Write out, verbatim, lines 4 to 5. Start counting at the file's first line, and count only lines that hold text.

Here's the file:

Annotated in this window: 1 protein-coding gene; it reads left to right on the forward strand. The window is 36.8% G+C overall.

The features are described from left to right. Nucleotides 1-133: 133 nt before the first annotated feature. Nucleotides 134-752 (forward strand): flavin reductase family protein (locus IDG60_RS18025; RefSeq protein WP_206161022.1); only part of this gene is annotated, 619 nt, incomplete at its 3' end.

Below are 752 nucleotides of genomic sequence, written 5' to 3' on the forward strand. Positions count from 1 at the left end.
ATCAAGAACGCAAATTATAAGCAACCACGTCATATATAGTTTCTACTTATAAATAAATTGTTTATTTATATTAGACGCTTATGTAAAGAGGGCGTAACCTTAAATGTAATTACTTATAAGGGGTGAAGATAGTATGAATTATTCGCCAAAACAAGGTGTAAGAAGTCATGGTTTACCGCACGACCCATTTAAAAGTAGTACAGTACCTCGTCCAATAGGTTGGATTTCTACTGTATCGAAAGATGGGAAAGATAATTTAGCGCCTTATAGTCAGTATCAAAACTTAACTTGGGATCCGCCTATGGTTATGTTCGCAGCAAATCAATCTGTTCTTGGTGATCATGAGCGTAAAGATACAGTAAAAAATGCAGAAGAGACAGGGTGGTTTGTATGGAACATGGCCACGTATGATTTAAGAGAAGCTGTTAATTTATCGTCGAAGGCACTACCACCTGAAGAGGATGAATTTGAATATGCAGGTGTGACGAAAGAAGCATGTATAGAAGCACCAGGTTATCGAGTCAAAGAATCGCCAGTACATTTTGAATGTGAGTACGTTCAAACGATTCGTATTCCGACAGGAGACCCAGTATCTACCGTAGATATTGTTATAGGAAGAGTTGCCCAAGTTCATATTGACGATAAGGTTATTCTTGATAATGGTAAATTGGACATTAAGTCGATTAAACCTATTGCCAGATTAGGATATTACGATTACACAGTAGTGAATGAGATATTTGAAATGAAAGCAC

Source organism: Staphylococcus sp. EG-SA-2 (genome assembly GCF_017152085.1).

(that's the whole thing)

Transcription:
ATCAAGAACGCAAATTATAAGCAACCACGTCATATATAGTTTCTACTTATAAATAAATTGTTTATTTATATTAGACGCTTATGTAAAGAGGGCGTAACCTTAAATGTAATTACTTATAAGGGGTGAAGATAGTATGAATTATTCGCCAAAACAAGGTGTAAGAAGTCATGGTTTACCGCACGACCCATTTAAAAGTAGTACAGTACCTCGTCCAATAGGTTGGATTTCTACTGTATCGAAAGATGGGAAAGATAATTTAGCGCCTTATAGTCAGTATCAAAACTTAACTTGGGATCCGCCTATGGTTATGTTCGCAGCAAATCAATCTGTTCTTGGTGATCATGAGCGTAAAGATACAGTAAAAAATGCAGAAGAGACAGGGTGGTTTGTATGGAACATGGCCACGTATGATTTAAGAGAAGCTGTTAATTTATCGTCGAAGGCACTACCACCTGAAGAGGATGAATTTGAATATGCAGGTGTGACGAAAGAAGCATGTATAGAAGCACCAGGTTATCGAGTCAAAGAATCGCCAGTACATTTTGAATGTGAGTACGTTCAAACGATTCGTATTCCGACAGGAGACCCAGTATCTACCGTAGATATTGTTATAGGAAGAGTTGCCCAAGTTCATATTGACGATAAGGTTATTCTTGATAATGGTAAATTGGACATTAAGTCGATTAAACCTATTGCCAGATTAGGATATTACGATTACACAGTAGTGAATGAGATATTTGAAATGAAAGCAC

Source organism: Staphylococcus sp. EG-SA-2 (genome assembly GCF_017152085.1).